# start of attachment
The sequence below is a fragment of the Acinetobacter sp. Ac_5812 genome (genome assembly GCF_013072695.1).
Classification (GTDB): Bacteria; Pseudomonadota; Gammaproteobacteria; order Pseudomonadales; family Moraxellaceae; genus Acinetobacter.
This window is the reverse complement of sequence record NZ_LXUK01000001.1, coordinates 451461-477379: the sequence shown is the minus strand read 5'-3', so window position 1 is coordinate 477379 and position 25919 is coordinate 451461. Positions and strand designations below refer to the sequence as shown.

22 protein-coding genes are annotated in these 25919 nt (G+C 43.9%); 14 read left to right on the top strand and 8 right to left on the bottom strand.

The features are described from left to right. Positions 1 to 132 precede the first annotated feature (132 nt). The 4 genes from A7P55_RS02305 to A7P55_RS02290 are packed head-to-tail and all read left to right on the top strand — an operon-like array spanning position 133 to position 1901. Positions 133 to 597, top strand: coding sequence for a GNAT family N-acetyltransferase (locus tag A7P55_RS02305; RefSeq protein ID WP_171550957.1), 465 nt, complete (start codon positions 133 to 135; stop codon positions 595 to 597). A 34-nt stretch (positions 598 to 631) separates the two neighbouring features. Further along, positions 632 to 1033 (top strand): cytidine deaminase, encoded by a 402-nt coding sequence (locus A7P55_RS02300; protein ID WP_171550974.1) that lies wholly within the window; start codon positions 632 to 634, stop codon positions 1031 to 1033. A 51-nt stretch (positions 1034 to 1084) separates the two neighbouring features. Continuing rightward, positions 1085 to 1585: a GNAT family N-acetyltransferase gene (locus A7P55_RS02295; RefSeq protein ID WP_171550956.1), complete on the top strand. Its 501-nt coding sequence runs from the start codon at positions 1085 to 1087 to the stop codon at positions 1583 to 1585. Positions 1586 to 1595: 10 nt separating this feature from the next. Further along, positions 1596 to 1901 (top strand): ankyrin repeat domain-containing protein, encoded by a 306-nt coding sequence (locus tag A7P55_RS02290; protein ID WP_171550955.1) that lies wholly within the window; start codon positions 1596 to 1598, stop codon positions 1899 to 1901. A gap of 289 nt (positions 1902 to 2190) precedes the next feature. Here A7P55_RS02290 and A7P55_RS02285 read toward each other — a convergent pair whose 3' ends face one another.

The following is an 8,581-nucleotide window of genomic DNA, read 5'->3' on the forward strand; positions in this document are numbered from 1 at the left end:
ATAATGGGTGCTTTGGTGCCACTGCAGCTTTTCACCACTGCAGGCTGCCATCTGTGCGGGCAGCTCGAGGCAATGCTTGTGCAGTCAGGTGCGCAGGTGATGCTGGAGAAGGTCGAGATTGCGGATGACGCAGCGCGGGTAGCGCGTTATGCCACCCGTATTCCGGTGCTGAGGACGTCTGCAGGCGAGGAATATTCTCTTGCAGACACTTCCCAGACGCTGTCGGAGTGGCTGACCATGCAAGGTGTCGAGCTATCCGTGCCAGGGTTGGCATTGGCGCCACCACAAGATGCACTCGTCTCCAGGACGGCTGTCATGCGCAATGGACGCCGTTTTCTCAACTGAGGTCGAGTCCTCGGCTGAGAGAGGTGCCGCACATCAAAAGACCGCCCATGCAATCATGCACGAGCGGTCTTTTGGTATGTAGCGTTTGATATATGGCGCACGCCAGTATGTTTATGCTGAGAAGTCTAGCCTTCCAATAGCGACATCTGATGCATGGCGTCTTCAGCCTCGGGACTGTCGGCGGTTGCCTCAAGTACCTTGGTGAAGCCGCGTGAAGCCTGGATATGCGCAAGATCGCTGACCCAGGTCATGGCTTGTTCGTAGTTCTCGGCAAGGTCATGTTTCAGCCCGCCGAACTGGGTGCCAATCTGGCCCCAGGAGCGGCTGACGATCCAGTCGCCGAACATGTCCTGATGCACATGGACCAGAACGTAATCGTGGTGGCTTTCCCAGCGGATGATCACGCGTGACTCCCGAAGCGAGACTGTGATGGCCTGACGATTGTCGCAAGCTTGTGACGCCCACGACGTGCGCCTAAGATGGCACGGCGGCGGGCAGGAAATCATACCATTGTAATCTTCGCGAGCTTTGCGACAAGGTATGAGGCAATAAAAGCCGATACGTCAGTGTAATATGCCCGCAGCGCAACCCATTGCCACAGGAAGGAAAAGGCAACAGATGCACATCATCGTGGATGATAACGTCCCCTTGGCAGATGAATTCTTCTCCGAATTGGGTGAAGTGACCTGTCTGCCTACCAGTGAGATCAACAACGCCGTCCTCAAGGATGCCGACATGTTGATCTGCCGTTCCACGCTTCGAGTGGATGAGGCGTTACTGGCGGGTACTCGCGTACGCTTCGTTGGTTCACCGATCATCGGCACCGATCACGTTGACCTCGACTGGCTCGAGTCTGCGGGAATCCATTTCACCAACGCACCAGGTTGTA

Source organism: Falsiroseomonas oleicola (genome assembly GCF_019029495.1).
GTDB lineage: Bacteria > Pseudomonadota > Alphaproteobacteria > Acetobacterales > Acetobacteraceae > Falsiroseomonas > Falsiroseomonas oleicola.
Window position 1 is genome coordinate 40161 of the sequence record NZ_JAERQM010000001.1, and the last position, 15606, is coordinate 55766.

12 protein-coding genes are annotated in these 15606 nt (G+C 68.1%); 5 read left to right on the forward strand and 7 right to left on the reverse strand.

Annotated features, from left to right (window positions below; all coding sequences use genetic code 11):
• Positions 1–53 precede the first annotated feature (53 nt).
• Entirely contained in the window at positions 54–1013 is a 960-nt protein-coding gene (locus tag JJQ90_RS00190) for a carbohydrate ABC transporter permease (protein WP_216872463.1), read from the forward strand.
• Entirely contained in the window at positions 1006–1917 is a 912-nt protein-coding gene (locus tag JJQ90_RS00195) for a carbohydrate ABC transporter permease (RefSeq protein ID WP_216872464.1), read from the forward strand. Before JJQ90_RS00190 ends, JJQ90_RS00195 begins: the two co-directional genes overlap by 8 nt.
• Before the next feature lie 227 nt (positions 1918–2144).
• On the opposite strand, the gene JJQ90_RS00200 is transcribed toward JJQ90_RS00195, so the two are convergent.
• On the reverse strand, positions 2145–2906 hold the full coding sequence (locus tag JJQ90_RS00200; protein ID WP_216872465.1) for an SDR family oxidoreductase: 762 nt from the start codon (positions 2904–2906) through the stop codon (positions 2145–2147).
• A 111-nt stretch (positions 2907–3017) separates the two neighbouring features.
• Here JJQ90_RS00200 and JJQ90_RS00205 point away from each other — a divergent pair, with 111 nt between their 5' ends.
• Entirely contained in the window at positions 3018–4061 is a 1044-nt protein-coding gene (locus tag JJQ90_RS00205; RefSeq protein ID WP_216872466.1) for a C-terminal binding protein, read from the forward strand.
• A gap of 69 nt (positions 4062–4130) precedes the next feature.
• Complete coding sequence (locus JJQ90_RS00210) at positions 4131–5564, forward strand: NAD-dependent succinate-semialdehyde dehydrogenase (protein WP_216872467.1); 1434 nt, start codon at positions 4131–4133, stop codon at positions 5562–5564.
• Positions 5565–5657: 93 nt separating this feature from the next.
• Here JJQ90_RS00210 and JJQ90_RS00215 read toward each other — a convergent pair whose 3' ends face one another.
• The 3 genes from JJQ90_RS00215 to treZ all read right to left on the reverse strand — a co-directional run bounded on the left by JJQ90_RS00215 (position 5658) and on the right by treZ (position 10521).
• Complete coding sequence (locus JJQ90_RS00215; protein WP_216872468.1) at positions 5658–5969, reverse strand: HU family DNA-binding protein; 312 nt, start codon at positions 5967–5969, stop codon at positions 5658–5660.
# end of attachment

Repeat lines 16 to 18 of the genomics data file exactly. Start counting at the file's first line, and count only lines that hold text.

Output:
• Before the next feature lie 227 nt (positions 1918–2144).
• On the opposite strand, the gene JJQ90_RS00200 is transcribed toward JJQ90_RS00195, so the two are convergent.
• On the reverse strand, positions 2145–2906 hold the full coding sequence (locus tag JJQ90_RS00200; protein ID WP_216872465.1) for an SDR family oxidoreductase: 762 nt from the start codon (positions 2904–2906) through the stop codon (positions 2145–2147).